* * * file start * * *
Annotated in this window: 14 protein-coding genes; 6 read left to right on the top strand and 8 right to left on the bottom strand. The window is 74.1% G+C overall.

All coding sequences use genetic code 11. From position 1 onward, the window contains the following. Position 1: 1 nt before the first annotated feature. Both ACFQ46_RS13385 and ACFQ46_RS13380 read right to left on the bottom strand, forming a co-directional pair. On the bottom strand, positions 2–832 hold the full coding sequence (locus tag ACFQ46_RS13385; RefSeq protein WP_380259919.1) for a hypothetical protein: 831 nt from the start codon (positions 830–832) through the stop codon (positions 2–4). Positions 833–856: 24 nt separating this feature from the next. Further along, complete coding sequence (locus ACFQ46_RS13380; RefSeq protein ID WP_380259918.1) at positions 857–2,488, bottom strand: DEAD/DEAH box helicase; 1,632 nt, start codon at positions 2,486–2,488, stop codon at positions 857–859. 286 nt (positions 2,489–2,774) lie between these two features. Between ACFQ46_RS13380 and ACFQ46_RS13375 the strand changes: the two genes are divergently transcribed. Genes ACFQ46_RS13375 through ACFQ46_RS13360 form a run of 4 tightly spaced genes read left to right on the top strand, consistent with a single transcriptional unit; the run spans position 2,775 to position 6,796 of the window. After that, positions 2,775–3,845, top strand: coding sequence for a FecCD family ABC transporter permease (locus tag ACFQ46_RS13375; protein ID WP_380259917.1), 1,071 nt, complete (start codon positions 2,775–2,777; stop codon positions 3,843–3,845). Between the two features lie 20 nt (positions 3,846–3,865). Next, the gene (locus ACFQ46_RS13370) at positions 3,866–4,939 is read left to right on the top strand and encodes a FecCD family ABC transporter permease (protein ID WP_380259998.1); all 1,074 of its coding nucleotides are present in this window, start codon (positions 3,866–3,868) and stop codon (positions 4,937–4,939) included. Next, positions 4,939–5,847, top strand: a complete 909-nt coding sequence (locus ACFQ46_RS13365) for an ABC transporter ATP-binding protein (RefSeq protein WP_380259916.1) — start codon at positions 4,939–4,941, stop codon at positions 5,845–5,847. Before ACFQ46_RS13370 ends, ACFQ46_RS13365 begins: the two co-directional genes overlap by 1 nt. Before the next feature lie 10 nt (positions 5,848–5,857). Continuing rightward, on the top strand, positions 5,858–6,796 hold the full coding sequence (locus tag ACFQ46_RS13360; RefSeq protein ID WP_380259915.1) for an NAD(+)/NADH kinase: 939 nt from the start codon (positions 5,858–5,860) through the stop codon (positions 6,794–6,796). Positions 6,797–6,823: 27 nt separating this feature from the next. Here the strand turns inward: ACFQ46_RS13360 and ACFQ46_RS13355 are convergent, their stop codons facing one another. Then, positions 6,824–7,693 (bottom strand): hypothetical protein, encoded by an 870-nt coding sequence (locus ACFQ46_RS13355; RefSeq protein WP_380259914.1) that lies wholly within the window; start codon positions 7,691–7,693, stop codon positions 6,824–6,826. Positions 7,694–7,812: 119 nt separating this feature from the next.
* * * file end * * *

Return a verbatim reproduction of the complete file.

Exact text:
Annotated in this window: 14 protein-coding genes; 6 read left to right on the top strand and 8 right to left on the bottom strand. The window is 74.1% G+C overall.

All coding sequences use genetic code 11. From position 1 onward, the window contains the following. Position 1: 1 nt before the first annotated feature. Both ACFQ46_RS13385 and ACFQ46_RS13380 read right to left on the bottom strand, forming a co-directional pair. On the bottom strand, positions 2–832 hold the full coding sequence (locus tag ACFQ46_RS13385; RefSeq protein WP_380259919.1) for a hypothetical protein: 831 nt from the start codon (positions 830–832) through the stop codon (positions 2–4). Positions 833–856: 24 nt separating this feature from the next. Further along, complete coding sequence (locus ACFQ46_RS13380; RefSeq protein ID WP_380259918.1) at positions 857–2,488, bottom strand: DEAD/DEAH box helicase; 1,632 nt, start codon at positions 2,486–2,488, stop codon at positions 857–859. 286 nt (positions 2,489–2,774) lie between these two features. Between ACFQ46_RS13380 and ACFQ46_RS13375 the strand changes: the two genes are divergently transcribed. Genes ACFQ46_RS13375 through ACFQ46_RS13360 form a run of 4 tightly spaced genes read left to right on the top strand, consistent with a single transcriptional unit; the run spans position 2,775 to position 6,796 of the window. After that, positions 2,775–3,845, top strand: coding sequence for a FecCD family ABC transporter permease (locus tag ACFQ46_RS13375; protein ID WP_380259917.1), 1,071 nt, complete (start codon positions 2,775–2,777; stop codon positions 3,843–3,845). Between the two features lie 20 nt (positions 3,846–3,865). Next, the gene (locus ACFQ46_RS13370) at positions 3,866–4,939 is read left to right on the top strand and encodes a FecCD family ABC transporter permease (protein ID WP_380259998.1); all 1,074 of its coding nucleotides are present in this window, start codon (positions 3,866–3,868) and stop codon (positions 4,937–4,939) included. Next, positions 4,939–5,847, top strand: a complete 909-nt coding sequence (locus ACFQ46_RS13365) for an ABC transporter ATP-binding protein (RefSeq protein WP_380259916.1) — start codon at positions 4,939–4,941, stop codon at positions 5,845–5,847. Before ACFQ46_RS13370 ends, ACFQ46_RS13365 begins: the two co-directional genes overlap by 1 nt. Before the next feature lie 10 nt (positions 5,848–5,857). Continuing rightward, on the top strand, positions 5,858–6,796 hold the full coding sequence (locus tag ACFQ46_RS13360; RefSeq protein ID WP_380259915.1) for an NAD(+)/NADH kinase: 939 nt from the start codon (positions 5,858–5,860) through the stop codon (positions 6,794–6,796). Positions 6,797–6,823: 27 nt separating this feature from the next. Here the strand turns inward: ACFQ46_RS13360 and ACFQ46_RS13355 are convergent, their stop codons facing one another. Then, positions 6,824–7,693 (bottom strand): hypothetical protein, encoded by an 870-nt coding sequence (locus ACFQ46_RS13355; RefSeq protein WP_380259914.1) that lies wholly within the window; start codon positions 7,691–7,693, stop codon positions 6,824–6,826. Positions 7,694–7,812: 119 nt separating this feature from the next.